What is the average monthly mortgage payment?

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If you get a mortgage to buy a home, you’ll need to make a monthly mortgage payment. You might be wondering what the average monthly mortgage payment is.

The average monthly mortgage payment for a homeowner in the United States is $1,275 on a 30-year fixed mortgage. The median monthly mortgage payment is $1,609, according to the most recent data available from the U.S. Census Bureau’s American Housing Survey.

The average monthly mortgage payment is calculated by taking all monthly mortgage payments on a state-by-state basis, adding them up, and dividing by the number of states with data provided to create a national average. Averages are sometimes skewed by extreme outliers, which can make them a less reliable indicator.

The median monthly mortgage payment was calculated by determining the number in the exact middle of all mortgage prices. This provides a more accurate picture of what the typical monthly mortgage payment is because it effectively eliminates outliers on the low or high end of the spectrum.

Monthly housing cost Number of homeowners
Less than $200 27,555
$200 to $399 206,552
$400 to $599 1,112,327
$600 to $799 2,907,157
$800 to $999 4,587,506
$1,000 to $1,499 13,015,189
$1,500 to $1,999 10,146,031
$2,000 to $2,499 6,401,140
$2,500 to $2,999 3,917,090
$3,000 or more 6,283,425
Median $1,609

The median monthly mortgage payment by region

Monthly mortgage payments can vary wildly by region.

Region Median monthly mortgage
Northeast $1,200
South $890
Midwest $840
West $1,243

What’s included in a mortgage payment

While your mortgage is a single payment, it doesn’t include just the balance of your loan. In fact, there are four main factors that go into your payment: the principal, interest, property taxes and homeowners insurance (known as PITI). You can calculate your expected mortgage payment based on this information. Note that if you’re paying private mortgage insurance (PMI), this will be included in the payment as well, and potentially HOA fees if your home is in a homeowners association.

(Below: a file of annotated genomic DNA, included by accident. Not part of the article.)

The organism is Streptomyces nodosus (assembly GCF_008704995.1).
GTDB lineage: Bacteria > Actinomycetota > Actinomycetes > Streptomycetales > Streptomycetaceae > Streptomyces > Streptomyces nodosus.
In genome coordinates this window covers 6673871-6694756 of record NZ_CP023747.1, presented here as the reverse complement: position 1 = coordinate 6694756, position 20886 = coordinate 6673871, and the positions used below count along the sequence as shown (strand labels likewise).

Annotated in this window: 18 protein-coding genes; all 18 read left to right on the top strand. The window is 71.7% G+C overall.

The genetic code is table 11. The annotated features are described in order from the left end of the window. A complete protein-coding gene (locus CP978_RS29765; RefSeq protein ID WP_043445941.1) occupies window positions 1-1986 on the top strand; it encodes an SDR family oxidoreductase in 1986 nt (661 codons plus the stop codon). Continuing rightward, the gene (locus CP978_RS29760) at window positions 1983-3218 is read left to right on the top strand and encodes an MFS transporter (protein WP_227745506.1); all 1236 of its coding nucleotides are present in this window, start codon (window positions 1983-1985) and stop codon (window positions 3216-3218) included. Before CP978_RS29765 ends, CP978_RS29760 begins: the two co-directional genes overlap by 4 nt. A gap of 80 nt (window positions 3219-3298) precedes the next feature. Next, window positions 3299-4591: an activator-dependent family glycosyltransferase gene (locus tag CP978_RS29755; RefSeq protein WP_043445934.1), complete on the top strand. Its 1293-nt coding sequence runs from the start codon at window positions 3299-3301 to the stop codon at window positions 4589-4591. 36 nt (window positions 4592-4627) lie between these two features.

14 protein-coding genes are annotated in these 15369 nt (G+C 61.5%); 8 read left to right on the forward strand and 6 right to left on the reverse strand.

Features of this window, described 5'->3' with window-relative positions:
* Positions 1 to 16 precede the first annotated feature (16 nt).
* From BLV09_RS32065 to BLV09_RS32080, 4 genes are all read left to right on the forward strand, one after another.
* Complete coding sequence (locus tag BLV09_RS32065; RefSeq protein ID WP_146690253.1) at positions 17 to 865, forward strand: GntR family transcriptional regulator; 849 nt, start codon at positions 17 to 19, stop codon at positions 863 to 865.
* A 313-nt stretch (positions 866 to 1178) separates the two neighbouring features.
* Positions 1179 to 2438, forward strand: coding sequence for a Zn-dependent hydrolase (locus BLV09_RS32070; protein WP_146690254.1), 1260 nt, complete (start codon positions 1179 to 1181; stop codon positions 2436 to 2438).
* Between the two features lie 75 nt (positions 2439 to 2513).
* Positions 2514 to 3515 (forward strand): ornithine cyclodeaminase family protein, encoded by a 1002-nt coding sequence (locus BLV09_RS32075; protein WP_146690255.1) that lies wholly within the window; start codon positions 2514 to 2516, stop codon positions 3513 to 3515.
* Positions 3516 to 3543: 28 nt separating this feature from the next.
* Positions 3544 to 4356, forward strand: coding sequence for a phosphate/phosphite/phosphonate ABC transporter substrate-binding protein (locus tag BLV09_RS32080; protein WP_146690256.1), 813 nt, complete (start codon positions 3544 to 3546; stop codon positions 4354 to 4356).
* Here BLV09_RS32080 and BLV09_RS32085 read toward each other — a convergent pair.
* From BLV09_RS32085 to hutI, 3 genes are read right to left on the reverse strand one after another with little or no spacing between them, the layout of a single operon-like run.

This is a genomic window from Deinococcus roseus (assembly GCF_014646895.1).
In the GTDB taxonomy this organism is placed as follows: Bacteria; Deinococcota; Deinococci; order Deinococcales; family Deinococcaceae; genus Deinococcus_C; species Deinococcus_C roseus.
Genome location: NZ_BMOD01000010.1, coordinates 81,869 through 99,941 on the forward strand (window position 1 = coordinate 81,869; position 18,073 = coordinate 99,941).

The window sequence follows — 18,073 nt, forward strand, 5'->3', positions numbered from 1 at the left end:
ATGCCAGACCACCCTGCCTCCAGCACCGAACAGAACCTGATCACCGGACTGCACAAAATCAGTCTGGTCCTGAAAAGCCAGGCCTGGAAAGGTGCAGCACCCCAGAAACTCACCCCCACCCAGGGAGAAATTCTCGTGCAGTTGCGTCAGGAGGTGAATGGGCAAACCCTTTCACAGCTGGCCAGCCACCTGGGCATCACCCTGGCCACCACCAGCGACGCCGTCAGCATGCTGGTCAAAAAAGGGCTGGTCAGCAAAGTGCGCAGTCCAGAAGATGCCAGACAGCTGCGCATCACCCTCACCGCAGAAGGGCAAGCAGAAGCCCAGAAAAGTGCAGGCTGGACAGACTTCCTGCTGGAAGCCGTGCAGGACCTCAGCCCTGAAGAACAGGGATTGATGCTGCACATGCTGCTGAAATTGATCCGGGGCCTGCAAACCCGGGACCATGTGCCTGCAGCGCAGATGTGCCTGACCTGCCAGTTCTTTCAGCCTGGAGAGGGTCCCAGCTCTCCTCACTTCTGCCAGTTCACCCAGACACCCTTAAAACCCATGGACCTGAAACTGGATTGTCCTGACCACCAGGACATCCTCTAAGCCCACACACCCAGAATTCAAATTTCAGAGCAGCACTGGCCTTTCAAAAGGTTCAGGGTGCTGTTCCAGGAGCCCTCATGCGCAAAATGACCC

Principal

The principal is probably what you most associate with your mortgage balance. This is the sum that you have borrowed from your lender and will be expected to pay back. Usually, this is whatever you were unable to put down in a down payment. You will pay this back month by month for the full term of your mortgage, typically 15 or 30 years.

Interest

On top of the principal, you will also have to pay back the interest. Most mortgages come with an interest rate. This is the percentage that your lender takes in exchange for making the money available to you to buy your home. Typically, interest rates are fixed and set at the start of the term of your loan. If you do not have a fixed-rate mortgage, the interest rate may vary over the life of your loan, which could mean paying more (or less) over time.

Property taxes

Property taxes are a part of owning a home. A property assessor will determine the value of your home and will use that figure to determine how much you owe. You will then have to pay the property taxes to your municipality and state based on that calculation. Property taxes typically change annually, often increasing, and are an ongoing expense, even after you’ve paid off your mortgage.

Homeowners insurance

Finally, there is homeowners insurance. This is a necessity for any homeowner, as it provides coverage in case anything bad might happen to your home, from accidents to natural disasters and everything in between. Like most insurance, you pay an upfront cost in exchange for coverage that should pay out if a worst-case scenario were to strike. If your home’s value rises, your homeowners insurance premiums can change because you’ll need to pay for more coverage to keep it fully insured.

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Written by
AJ Dellinger
Contributing writer
AJ Dellinger is a contributing writer for Bankrate. AJ writes about auto loans.
Edited by
Senior editorial director
Reviewed by
Jeffrey Beal
President, Real Estate Solutions